Keywords: signature nevi, patterns
Citation: Hurwitz RM, Buckel LJ. Signature nevi: individuals with multiple melanocytic nevi commonly have similar clinical and histologic patterns. Dermatol Pract Concept 2011;(1):4. http://dx.doi.org/10:5826/dpc.0101a04.
Editor: Harald Kittler M.D.
History: Received: December 17, 2010. Accepted: April 27, 2011. Published: October 31, 2011.
Copyright: ©2011 Hurwitz et al. This is an open-access article distributed under the terms of the Creative Commons Attribution License, which permits unrestricted use, distribution, and reproduction in any medium, provided the original author and source are credited.
Competing interests: The authors have no conflicts of interest to disclose.
Corresponding Author: Robert M. Hurwitz, MD, Dermatopathology Laboratory, Inc., PC, 9292 North Meridian Street, Suite 210, Indianapolis, IN 46260, USA. Tel. 317.403.7572. Email: firstname.lastname@example.org
Individuals with multiple melanocytic nevi oftentimes have melanocytic nevi, usually two, with similar clinical and histopathologic patterns that may be typical or atypical. The melanocytic nevi are known in common parlance as signature nevi [1, 2]. In addition to being aware of these nevi, finding multiple unconventional melanocytic nevi with architectural pattern asymmetric and/or cellular pattern atypical helps to lend credence to the diagnosis of melanocytic nevus rather than melanoma. In order to evaluate the concept of the signature nevus we reviewed the histopathologic patterns of melanocytic nevi from patients having at least two nevi with similar histologic patterns.
Materials and methods
Melanocytic nevi from patients with multiple melanocytic nevi having at least two with similar histologic pattern were retrieved retrospectively from the files of Dermatopathology Laboratory Inc., PC. Melanocytic nevi were classified according to their pattern as previously described (Figures 1-4) . Two dermatopathologists (RMH & LJB) reviewed the nevi over an eight-month period.
Figure 1. Anatomic patterns of melanocytic nevi. A, Junctional: Single, nested melanocytes at the dermoepidermal junction and lower spinous layer. B, Compound: Single and nested melanocytes at the dermoepidermal junction, papillary dermis and/or reticular dermis. C, Intradermal: Single and nested melanocytes confined to the reticular dermis.
Figure 2. Architectural patterns of melanocytic nevi. A, Epidermal: Prominent epidermal rete and infundibula. B, Keratotic: Prominent surface and infundibular hyperkeratosis. C, Interface: Single and nested melanocytes at the dermoepidermal junction and lower spinous zone. D, Lichenoid melanocytic: Single and nested melanocytes at the dermoepidermal junction and lower spinous zone. E, Lichenoid lymphocytic: Single and nested melanocytes limited to the dermoepidermal junction and lower spinous zone associated with a patchy lymphocytic infiltration within a thickened papillary dermis. F, Wedge-shaped: Single and nested melanocytes in a “V” or wedge-shaped pattern in the reticular dermis. G, Perivascular, periadnexal: Single and small nested melanocytes around and associated with vascular and adnexal structures. H, Interstitial: Single and nested melanocytes splayed among collagen bundles in the reticular dermis. I, Nodular: Large round or oval collections of melanocytes in the dermis in the region of vascular and adnexal structures. J, Diffuse: Sheets of confluent melanocytes in the reticular dermis with little intervening stroma. K, Fascicular: Fascicles of melanocytes in the midst of collagen bundles in the reticular dermis. L, Pigmented dendritic: Melanin-laden, pigmented dendritic melanocytes and melanophages coupled with thickened collagen bundles.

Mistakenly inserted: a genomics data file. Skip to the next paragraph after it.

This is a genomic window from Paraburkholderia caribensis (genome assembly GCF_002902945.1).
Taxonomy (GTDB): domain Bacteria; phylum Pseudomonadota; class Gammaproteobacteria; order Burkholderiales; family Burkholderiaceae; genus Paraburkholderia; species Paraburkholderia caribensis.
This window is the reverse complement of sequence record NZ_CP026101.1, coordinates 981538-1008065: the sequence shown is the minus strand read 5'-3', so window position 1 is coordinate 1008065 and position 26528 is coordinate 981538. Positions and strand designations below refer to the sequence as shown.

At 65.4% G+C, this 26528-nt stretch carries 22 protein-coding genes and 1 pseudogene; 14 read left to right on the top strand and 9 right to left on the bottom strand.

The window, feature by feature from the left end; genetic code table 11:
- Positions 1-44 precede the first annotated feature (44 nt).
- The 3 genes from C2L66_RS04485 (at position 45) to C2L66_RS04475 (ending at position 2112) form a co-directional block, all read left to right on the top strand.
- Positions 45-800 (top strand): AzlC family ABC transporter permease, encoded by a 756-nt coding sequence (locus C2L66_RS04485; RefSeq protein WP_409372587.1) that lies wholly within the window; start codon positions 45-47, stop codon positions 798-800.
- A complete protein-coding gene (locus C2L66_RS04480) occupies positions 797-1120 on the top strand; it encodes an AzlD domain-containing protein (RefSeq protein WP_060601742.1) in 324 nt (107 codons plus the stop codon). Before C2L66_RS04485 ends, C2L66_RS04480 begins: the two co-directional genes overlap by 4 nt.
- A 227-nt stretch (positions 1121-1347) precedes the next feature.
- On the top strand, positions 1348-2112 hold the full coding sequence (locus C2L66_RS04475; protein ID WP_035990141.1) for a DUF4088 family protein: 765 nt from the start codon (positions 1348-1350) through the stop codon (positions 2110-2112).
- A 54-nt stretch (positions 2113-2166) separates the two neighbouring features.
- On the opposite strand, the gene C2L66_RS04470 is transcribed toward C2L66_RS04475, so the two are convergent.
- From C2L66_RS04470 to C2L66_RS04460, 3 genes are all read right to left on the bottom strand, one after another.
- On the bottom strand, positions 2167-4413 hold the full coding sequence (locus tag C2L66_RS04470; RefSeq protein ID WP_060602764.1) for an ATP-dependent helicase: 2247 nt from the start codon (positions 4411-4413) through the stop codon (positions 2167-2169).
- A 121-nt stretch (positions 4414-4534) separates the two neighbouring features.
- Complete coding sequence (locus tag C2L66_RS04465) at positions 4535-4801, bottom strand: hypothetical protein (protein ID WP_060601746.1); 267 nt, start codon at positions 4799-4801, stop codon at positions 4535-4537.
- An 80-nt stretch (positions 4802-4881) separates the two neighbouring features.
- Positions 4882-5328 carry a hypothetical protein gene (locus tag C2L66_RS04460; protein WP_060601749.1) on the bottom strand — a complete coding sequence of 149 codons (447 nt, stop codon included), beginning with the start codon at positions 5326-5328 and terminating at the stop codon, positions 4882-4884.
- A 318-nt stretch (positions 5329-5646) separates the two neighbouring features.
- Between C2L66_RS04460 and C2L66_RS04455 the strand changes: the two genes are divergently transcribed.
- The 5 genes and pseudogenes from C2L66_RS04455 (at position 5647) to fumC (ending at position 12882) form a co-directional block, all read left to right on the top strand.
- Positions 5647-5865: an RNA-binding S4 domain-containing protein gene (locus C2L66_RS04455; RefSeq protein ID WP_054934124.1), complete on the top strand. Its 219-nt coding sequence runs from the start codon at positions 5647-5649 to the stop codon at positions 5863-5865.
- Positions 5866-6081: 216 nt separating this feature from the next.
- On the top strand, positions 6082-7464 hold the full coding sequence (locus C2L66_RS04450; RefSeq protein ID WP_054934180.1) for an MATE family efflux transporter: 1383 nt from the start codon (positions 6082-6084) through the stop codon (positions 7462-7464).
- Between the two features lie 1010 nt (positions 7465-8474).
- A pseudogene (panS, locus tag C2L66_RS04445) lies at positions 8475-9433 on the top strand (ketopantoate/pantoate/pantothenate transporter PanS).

Figure 3. Cellular patterns of melanocytic nevi. A, Typical (small and monomorphous): Small, round, oval, polygonal, spindle or multinucleate melanocytes. B, Atypical (large and pleomorphic). C, Combined: Both typical and atypical melanocytes.
Figure 4. Example of melanocytic nevus diagnosis based on anatomic, architectural and cellular patterns. A composite of single anatomic and cellular patterns with single or multiple architectural patterns. Example: Melanocytic nevus, compound, keratotic, lichenoid, perivascular and interstitial, typical cellular pattern.
Two hundred and eight melanocytic nevi from 77 patients, 59 females and 18 males, were included in the analysis. Ages of the patients ranged from 13 to 82 years with a mean of 40 years and a median of 47 years. The signature melanocytic nevi were present on different anatomic sites (e.g., back, abdomen, face, scalp and extremity, etc.) in 51 of the patients, and on the same anatomic site in 26 patients. The 208 melanocytic nevi included 13 (17%) with three similar patterns and one (1.3%) with four similar patterns. The frequencies of melanocytic nevi according to histologic pattern are given in Table 1. There were 14 variable histologic patterns, which included the most common “melanocytic nevus, compound, keratotic, lichenoid, perivascular & interstitial pattern” (n=52) and “melanocytic nevus, junctional, epidermal/interface pattern” (n=26), while “melanocytic nevus, nodular” was one of the least (n=2).
Common Histologic Patterns and Number of Signature Nevi in 77 Patients with Multiple Melanocytic Nevi